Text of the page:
The concentration of free testosterone is derived from a mathematical expression based on the constant for the binding of testosterone to sex hormone binding globulin.

Gold standard test; use to diagnose PCOS

In patients with some menstrual cycling, sample should be drawn early in the follicular phase (day 4-10 of menstrual cycle); early morning (before 8:30 a.m.) is preferred

Very high levels (>200 ng/dL) suggest possibility of androgen-secreting tumor

   
Dehydroepiandrosterone Sulfate, Serum 0070040
Method: Quantitative Electrochemiluminescent Immunoassay

May aid in diagnosing PCOS (determine androgen excess in disorders of the adrenal cortex) but often of little clinical use

   
Androstanediol Glucuronide Quantitative 2005419
Method: Quantitative High Performance Liquid Chromatography/Tandem Mass Spectrometry

May aid in diagnosing PCOS but often of little clinical use

   
Androstenedione 2001638
Method: Quantitative High Performance Liquid Chromatography-Tandem Mass Spectrometry
May aid in diagnosing PCOS but often of little clinical use    
Luteinizing Hormone and Follicle Stimulating Hormone 0070193
Method: Quantitative Electrochemiluminescent Immunoassay

Generally not used to contribute to PCOS diagnose

   
17-Hydroxyprogesterone Quantitative by HPLC-MS/MS, Serum or Plasma 0092332
Method: Quantitative High Performance Liquid Chromatography-Tandem Mass Spectrometry
Rule out late-onset CAH in evaluation for PCOS    
Cortisol Urine Free by LC-MS/MS 0097222
Method: Quantitative Liquid Chromatography-Tandem Mass Spectrometry

Rule out Cushing syndrome in evaluation for PCOS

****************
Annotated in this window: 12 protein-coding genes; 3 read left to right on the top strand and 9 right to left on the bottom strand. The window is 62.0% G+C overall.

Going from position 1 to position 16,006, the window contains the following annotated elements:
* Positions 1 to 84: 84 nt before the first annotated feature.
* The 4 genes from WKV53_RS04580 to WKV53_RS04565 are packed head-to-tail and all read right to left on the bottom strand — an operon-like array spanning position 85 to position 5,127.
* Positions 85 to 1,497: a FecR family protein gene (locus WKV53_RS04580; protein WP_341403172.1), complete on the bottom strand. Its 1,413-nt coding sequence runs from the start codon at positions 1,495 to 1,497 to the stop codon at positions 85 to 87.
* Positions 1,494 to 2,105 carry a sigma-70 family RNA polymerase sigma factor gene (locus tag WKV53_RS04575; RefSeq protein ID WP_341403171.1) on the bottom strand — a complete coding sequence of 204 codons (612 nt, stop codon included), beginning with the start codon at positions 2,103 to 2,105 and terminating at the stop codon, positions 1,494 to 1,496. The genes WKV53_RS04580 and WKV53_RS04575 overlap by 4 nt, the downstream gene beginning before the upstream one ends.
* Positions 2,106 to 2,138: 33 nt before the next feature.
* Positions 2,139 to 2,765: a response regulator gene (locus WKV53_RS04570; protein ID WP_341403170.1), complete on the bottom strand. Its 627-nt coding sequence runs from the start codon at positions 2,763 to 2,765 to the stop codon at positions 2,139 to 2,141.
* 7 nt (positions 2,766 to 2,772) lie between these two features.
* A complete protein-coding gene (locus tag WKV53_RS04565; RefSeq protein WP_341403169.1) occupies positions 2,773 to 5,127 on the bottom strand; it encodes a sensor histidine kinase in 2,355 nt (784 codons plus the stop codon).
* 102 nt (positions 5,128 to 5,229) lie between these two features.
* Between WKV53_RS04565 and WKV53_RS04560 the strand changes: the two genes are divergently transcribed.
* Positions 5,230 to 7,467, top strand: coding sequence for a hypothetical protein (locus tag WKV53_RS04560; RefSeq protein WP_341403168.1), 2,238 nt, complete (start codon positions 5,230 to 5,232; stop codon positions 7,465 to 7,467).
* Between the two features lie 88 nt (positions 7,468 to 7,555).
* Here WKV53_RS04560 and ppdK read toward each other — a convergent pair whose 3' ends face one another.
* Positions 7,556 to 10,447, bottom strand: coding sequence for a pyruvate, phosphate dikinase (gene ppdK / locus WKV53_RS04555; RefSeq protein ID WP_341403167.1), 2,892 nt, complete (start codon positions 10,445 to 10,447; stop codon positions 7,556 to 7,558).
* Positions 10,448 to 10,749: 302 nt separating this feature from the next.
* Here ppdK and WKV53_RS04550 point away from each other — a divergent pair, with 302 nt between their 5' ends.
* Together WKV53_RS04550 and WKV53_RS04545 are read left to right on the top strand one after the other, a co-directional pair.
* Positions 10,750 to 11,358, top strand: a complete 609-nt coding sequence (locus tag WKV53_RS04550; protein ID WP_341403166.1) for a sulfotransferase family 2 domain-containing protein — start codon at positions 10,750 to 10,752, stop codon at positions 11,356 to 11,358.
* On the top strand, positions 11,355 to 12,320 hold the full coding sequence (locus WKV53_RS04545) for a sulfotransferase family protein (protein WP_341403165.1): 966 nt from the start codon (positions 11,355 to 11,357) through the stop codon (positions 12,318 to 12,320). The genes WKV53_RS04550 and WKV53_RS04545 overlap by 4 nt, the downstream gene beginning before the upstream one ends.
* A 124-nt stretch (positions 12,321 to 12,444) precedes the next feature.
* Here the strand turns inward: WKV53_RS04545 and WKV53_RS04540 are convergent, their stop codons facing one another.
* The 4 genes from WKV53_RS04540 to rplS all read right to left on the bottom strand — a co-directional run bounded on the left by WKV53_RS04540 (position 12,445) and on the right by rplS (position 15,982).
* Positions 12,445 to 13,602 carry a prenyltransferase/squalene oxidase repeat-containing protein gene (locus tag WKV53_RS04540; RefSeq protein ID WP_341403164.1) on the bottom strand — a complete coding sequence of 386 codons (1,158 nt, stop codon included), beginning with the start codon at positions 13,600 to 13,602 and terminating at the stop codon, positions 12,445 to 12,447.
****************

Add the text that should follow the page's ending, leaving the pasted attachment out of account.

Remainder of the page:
Cortisol, Saliva 0081117
Method: Quantitative Enzyme Immunoassay

Rule out Cushing syndrome in evaluation for PCOS

   
Prolactin 0070115
Method: Quantitative Chemiluminescent Immunoassay

Rule out prolactin-secreting tumor in evaluation for PCOS

   
Thyroid Stimulating Hormone with reflex to Free Thyroxine 2006108
Method: Quantitative Electrochemiluminescent Immunoassay

Rule out thyroid dysfunction in evaluation for PCOS

   
Glucose, Plasma or Serum 0020024
Method: Quantitative Enzymatic

Monitor PCOS

Order for glucose:insulin ratio determination

Patient must be fasting  
Lipid Panel, Extended 0020468
Method: Quantitative Spectrophotometry/Quantitative Enzymatic

Monitor liver function in PCOS

Patient must be fasting

 
Aspartate Aminotransferase, Serum or Plasma 0020007
Method: Quantitative Enzymatic

Monitor liver function in PCOS

   
Alanine Aminotransferase, Serum or Plasma 0020008
Method: Quantitative Enzymatic

Monitor liver function in PCOS

   
Additional Tests Available
 
Click the plus sign to expand the table of additional tests.
Test Name and NumberComments
Thyroid Stimulating Hormone 0070145
Method: Quantitative Chemiluminescent Immunoassay
Virilization Panel 1 2002028
Method: Quantitative High Performance Liquid Chromatography-Tandem Mass Spectrometry

Components include androstenedione; dehydroepiandrosterone, serum or plasma; and free testosterone, females or children

Virilization Panel 2 2002281
Method: Quantitative High Performance Liquid Chromatography-Tandem Mass Spectrometry

Components include androstenedione; 17-hydroxyprogesterone quantitative by LC-MS/MS; testosterone, females or children; and dehydroepiandrosterone

Estradiol, Adult Premenopausal Female, Serum or Plasma 0070045
Method: Quantitative Chemiluminescent Immunoassay

Diagnose PCOS

Hirsutism Evaluation Panel 2001763
Method: Quantitative Chemiluminescent Immunoassay/Electrochemiluminescent Immunoassay/Liquid Chromatography-Tandem Mass Spectrometry
Dehydroepiandrosterone, Serum or Plasma 2001640
Method: Quantitative High Performance Liquid Chromatography-Tandem Mass Spectrometry

Diagnose PCOS (determine androgen excess in disorders of the adrenal cortex)

Insulin, Fasting 0070063
Method: Quantitative Chemiluminescent Immunoassay